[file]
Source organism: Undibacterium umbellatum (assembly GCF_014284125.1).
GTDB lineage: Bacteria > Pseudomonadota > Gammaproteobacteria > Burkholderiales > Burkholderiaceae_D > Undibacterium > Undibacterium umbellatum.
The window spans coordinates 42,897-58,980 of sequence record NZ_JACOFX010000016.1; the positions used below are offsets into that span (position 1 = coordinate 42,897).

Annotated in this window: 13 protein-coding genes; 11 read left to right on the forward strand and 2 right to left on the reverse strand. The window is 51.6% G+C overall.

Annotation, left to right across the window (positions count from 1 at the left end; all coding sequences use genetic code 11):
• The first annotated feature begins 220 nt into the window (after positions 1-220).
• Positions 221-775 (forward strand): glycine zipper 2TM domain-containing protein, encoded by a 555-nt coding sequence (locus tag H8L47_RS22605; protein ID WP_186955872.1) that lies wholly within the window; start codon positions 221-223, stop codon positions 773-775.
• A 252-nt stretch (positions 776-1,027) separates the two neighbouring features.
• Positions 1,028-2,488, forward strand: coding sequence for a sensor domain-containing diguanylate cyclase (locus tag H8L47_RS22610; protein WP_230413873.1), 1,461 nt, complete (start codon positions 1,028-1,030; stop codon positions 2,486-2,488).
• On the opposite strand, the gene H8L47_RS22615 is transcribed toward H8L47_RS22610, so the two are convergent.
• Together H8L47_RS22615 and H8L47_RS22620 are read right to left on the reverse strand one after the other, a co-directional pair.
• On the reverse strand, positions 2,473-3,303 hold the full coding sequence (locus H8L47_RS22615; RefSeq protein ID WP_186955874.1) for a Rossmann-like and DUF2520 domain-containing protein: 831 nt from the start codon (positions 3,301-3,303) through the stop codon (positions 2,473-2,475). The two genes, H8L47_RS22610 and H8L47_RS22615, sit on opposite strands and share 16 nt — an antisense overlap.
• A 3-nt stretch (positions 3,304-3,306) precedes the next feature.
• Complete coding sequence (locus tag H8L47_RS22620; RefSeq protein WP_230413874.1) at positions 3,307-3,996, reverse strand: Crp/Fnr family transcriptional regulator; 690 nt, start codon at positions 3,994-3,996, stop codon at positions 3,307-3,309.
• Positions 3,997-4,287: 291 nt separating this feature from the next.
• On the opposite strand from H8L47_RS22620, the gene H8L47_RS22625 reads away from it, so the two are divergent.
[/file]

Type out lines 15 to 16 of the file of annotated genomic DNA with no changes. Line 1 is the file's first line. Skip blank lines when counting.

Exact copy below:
• Positions 3,997-4,287: 291 nt separating this feature from the next.
• On the opposite strand from H8L47_RS22620, the gene H8L47_RS22625 reads away from it, so the two are divergent.